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September 16-18, 2024 | Rome, Italy
GPMB 2019

Arnd Heyer

Arnd Heyer, Speaker at Plant Biology Conferences
University of Stuttgart, Germany
Title : Analysing plant responses to extreme environments at different scales: from subcellular compartments to whole plants in soil.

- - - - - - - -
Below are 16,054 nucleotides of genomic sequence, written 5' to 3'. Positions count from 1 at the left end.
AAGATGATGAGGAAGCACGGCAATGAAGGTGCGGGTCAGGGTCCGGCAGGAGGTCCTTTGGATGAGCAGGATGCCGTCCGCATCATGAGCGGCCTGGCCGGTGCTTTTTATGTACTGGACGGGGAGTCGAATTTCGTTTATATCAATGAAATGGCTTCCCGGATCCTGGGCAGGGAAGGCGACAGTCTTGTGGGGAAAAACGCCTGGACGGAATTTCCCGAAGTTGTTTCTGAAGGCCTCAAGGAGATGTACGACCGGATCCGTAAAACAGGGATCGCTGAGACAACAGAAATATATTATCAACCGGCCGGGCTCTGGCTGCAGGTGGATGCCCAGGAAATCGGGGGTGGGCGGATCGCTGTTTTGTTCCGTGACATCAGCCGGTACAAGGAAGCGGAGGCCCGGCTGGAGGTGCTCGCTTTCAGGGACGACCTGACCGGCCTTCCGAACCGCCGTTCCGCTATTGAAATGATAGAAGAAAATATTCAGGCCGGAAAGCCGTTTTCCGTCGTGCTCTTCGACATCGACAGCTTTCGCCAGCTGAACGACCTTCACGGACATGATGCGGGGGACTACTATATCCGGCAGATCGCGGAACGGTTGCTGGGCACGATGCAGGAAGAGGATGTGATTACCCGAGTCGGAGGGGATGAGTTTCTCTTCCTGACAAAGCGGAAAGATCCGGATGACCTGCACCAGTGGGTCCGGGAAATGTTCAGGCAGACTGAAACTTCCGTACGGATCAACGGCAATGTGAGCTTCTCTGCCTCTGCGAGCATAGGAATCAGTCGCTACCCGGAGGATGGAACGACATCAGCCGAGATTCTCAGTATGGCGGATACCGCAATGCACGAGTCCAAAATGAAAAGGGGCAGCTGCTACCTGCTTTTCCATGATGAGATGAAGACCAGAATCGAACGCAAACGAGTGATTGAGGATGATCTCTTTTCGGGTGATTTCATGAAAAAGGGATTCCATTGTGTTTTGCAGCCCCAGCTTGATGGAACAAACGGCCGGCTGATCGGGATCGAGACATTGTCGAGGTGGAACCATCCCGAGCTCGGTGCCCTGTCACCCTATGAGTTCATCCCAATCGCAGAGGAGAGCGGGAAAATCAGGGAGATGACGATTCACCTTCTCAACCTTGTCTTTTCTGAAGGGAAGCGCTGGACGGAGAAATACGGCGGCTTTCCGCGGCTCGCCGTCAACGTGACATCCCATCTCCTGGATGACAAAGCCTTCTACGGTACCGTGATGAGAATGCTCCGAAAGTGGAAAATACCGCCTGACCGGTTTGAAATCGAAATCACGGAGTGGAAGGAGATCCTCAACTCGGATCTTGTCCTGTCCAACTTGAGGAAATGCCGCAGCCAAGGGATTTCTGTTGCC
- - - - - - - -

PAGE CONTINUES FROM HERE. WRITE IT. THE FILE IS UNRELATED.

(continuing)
Climatic factors and resource availability can constitute extreme environments, and among them, water availability, temperature and irradiation are most important. We have shown that accumulation of sugars in specific cellular compartments is a prerequisite of acclimation to low temperature, and based on mathematical simulations, we could show that establishment of freezing tolerance affords a sequence of transport events that re-allocate a large number of metabolites between plastids, cytosol and vacuole of a plant cell. A fast response to a temperature drop includes sequestration of sucrose into plastids, which is later replaced by raffinose, probably because of its minor importance in central metabolism. The capacity of sucrose synthesis in the cytosol correlates with freezing tolerance in the model plant Arabidopsis thaliana, most likely because accumulation of intermediates would inhibit secondary reactions of photosynthesis. Using chlorophyll fluorescence, it can be shown that cold sensitive accessions of Arabidopsis are incapable of maintaining linear electron flow at low temperature, ultimately resulting in the production of reactive oxygen species. A so far unanswered question is, why plants accumulate large amounts of hexoses in the cold. Using thermal imaging to control freezing processes in whole plants, we can show that hexoses reduce the amount of freezable water in leaf tissue, thus preventing dehydration of the protoplast, when ice forms in intercellular spaces. At high irradiance as well as low temperatures, electron transport to oxygen can lead to oxidative stress. Transfer of reducing equivalents from the plastids to mitochondria, where they can be safely oxidized, takes place via the transport of carboxylic and amino acids. Using the sugar sensor mutant gin2-1, we show that these processes are interlinked with sugar metabolism, resulting in high light sensitivity of a mutant plant that is not able to sense its sugar levels.


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